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Posted 29 Sep 2005


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Airclaims uses SQL Toolkit applet to save money, open new revenue streams

29 Sep 20054 min read
Using SQL Toolkit to remotely update customers' databases on the fly.

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The word "applet" evokes software code that handles some small, seemingly trivial task.

But not all applets are created equally. At Airclaims, an applet is a key tool for improving customer service, enabling faster, cheaper and more accurate data migration, and even opening up new revenue streams.

Airclaims is a leading international provider of information and consultancy services for the aviation industry. At the center of Airclaims' services is CASE (Client Aviation System Enquiry), which the company says is the most comprehensive database of commercial aircraft, covering histories of more than 90,000 commercial jets, turboprops and business jets. Approximately 310 Airclaims customers worldwide rely on information from CASE.

CASE runs on SQL Server 2000. Until recently, it was updated once a month through a full snapshot replication. The database was reorganized and defragmented, and an offline copy was made and built into an InstallShield package. It took approximately three hours to build the master CD.

After testing, the master CD was duplicated hundreds of times and shipped to customers by express or regular mail, depending on service terms. It took about four hours to burn the CDs, with added time for packaging and shipping.

Big savings, new services

In the summer of 2004, Airclaims began work to bring its database updates online. Since the company already had a limited Internet version of CASE, some of the framework and methodology for the migration was in place. The first challenge was finding the key software tool to automate database comparisons.

"We did an evaluation of Red Gate's SQL Toolkit and, using one of the sample databases, quickly established that it was the product to do the job," says Paul Buxton, Airclaims' lead developer and DBA for CASE.

SQL Toolkit provides access to the APIs and command-line utilities used within Red Gate's SQL database comparison and synchronization tools. It enables users to build their own specialized programs for automating installation, replication and verification.

Airclaims created a .NET applet that used SQL Toolkit to automate database comparisons. This was augmented by a web service to validate end users, and an import application to scan, download and apply updates on the customers' machines. It took only three months for a single developer to put all the tools in place.

Updates now begin with the .NET applet, which compares the master database maintained by Airclaims to the copy of the database for the end user. The update generates a small file - approximately 300K on average. The file is then applied to the destination database in-house. If it is applied correctly, the file is automatically zipped and uploaded to a web server.

To receive their updates, customers run the small web service applet that provides authentication and determines how many updates are required. The individual daily files are then downloaded and applied via SQL-DMO to bring the end user's database up to date.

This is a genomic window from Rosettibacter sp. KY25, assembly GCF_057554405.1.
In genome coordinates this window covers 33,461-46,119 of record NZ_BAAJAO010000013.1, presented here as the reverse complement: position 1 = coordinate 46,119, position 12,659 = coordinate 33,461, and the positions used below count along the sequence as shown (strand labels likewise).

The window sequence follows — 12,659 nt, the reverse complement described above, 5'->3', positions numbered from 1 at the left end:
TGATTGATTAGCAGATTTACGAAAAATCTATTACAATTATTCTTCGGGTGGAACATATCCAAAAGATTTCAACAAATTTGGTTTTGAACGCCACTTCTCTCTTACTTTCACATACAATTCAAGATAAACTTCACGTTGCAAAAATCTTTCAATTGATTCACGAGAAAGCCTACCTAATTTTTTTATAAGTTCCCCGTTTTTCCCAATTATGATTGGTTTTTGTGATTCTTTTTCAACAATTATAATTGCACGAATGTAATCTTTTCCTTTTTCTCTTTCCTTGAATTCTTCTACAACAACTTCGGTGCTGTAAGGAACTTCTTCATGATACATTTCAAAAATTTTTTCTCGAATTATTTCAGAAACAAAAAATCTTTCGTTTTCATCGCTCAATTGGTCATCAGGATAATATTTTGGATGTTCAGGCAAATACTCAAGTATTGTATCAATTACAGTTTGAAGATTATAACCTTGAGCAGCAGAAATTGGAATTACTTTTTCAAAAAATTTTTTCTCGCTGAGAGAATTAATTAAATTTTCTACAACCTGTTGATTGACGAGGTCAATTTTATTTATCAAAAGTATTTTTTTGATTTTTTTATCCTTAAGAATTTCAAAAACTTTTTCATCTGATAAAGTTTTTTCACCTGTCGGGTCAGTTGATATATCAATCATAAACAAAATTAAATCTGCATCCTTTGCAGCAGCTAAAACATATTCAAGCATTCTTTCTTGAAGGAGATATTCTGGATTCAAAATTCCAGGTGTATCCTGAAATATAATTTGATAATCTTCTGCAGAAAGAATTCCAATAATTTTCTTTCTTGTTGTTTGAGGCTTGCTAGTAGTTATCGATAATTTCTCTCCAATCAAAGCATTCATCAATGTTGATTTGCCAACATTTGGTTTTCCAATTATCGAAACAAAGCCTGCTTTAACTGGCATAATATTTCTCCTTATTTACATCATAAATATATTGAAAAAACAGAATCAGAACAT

"Our biggest savings are in distribution," says Buxton. "We no longer need to ship 350 CDs every month. I believe our savings over a year could be £15,000 to £20,000 after all of our customers migrate to the new Internet CASE."

Buxton says that Airclaims' customers reap three major benefits from the new service: smaller file sizes for updates, faster implementation of changes, and no shutdown of the CASE system while updating.

"The ability to receive frequent data updates from a secure web site has been a major factor in influencing our decision to become a new customer for CASE," says Sean Lee of Singapore Aircraft and Leasing Enterprise.

A natural offshoot of the new process is that it enables more price flexibility and service options. Customers can select daily, weekly, fortnightly and monthly updates without Airclaims having to change anything in its process but the subscription web service.

"We now have the flexibility to add to the choice of schedules," says Buxton. "If we want to introduce quarterly update schedules, we don't need to change anything in the update creation. The more regular the update schedule, the higher the premium for that service."

Download your copy of SQL Toolkit from Red Gate Software to see how well it will work for you.


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About the Author

Redgate Software
Red Gate Software Ltd.
United Kingdom United Kingdom
Redgate makes ingeniously simple software used by 804,745 IT professionals and counting, and is the leading Microsoft SQL Server tools vendor. Our philosophy is to design highly usable, reliable tools which elegantly solve the problems developers and DBAs face every day, and help them adopt database DevOps. As a result, more than 100,000 companies use products in the Redgate SQL Toolbelt, including 91% of those in the Fortune 100.
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